Under ideal conditions, transabdominal ultrasound can be an incredibly useful tool for evaluation of reproductive structures in many species, including Reeves' muntjac. The value of this technique, however, is highly dependent upon the specific capabilities of the animals' housing facilities. Unlike more passive mechanisms of pregnancy detection, such as visual observation of mating behavior and subsequent abdominal distention of the doe, ultrasound requires physical and/or chemical restraint of the animal for a period of time lasting 5-10 min or longer. In many facilities, this is not possible or practical, and the necessity of the examination should be considered based on the specific objectives of the study. In addition, certain physiological or pathological states may suggest that ultrasonography is contraindicated in certain animals due to the potentially detrimental effects of distress related to capture and sedation. It is important to assess the suitability of each animal for ultrasound examination prior to initiating the study, and a veterinarian should be consulted in the planning stages of these projects.

Current practices for pregnancy detection in Reeves' muntjac and other wildlife species are typically passive in nature (observation of mating behavior and abdominal distention in does). Serum progesterone or pregnancy-associated glycoprotein levels can be measured to confirm the diagnosis18,25, however the results of these assays do not provide any information regarding stage of gestation or fetal viability. Ultrasound offers the benefit of permitting real-time assessment of reproductive status with accuracy similar to or greater than that of serum hormone assays18, while maintaining minimal invasiveness and distress to the animals. In operations where the breeding date is difficult or impossible to determine, ultrasound may provide a more accurate mechanism by which to estimate stage of gestation than hormonal assays, even in the absence of published gestational tables. Furthermore, physical and chemical restraint for ultrasound examination appears to cause minimal distress to healthy muntjac and provides an ideal opportunity to perform a thorough physical examination and collect additional samples (blood, urine, etc.) for general health assessments.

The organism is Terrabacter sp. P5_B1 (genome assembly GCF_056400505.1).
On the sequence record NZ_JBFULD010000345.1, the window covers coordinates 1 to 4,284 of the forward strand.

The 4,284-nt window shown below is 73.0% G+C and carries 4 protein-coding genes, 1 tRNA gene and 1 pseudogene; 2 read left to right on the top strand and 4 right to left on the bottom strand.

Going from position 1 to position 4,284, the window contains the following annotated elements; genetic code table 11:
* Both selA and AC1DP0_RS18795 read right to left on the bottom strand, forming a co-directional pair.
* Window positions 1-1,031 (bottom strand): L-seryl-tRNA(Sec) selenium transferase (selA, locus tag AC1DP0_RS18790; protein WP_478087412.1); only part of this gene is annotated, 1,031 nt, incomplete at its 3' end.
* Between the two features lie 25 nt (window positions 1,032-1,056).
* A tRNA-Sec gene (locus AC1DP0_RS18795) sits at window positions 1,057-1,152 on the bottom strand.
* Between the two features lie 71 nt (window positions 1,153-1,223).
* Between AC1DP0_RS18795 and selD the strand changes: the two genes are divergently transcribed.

Gestational age estimation through ultrasonographic measurements has been established in many species, including cattle1, sheep2,3, goats4, and horses5, and has been described in a limited number of cervid species as well8-19. In the absence of exact breeding dates or established gestation tables, fetal age of Reeves' muntjac can only be roughly estimated based on fetal development parameters outlined for other species. A specific goal of the work described here is to establish more formal guidelines for fetal aging in this species. With sufficient normative data in place, future applications of ultrasonography in this colony will include identifying abnormalities in fetal development in the presence of different experimental variables and assessing fetal viability. In addition, sensitivity and specificity of transabdominal ultrasound can be determined and compared to other commonly employed mechanisms for detecting pregnancy in cervid species.

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The authors have nothing to disclose.


The authors wish to thank Jeanette Hayes-Klug and Kelly Anderson for management of the muntjac colony, Dr. Alan Young for introducing us to the muntjac and Mr. Cleve Tedford of Cervid Solutions Inc. for providing the seed muntjac for this project. This work was supported by NIH grant R01AI093634.


Name Company Catalog Number Comments
Butorphanol tartrate (Torbugesic) (0.45 mg/kg) Fort Dodge Animal Health, Fort Dodge, Iowa NADA 135-780
Azaperone tartrate (0.035 mg/kg) ZooPharm
Medetomidine HCl (0.04 mg/kg) ZooPharm
Ultrasound contact gel Medline, Mundelein, Illinois MDS092005
Atipamezole hydrochloride (Antisedan) (0.25 mg/kg) Orion Corporation, Espoo, Finland NADA 141-033
V-trough (optional) N/A N/A Animal may be supported in dorsal recumbency on a standard examination table or other surface without the use of a V-trough
Electrical clippers or razor blades for hair removal Oster, McMinnville, Tennessee 78005-140
Ultrasound system: Ibex Pro portable ultrasound E.I. Medical Imaging, Loveland, CO Ibex Pro
5-10 MHz transducer: CL3.8 5-2.5 MHz 60 mm curved linear array E.I. Medical Imaging, Loveland, CO 290420
3 ml syringes Covidien 1.18E+09
22 G needles Covidien 8.88E+09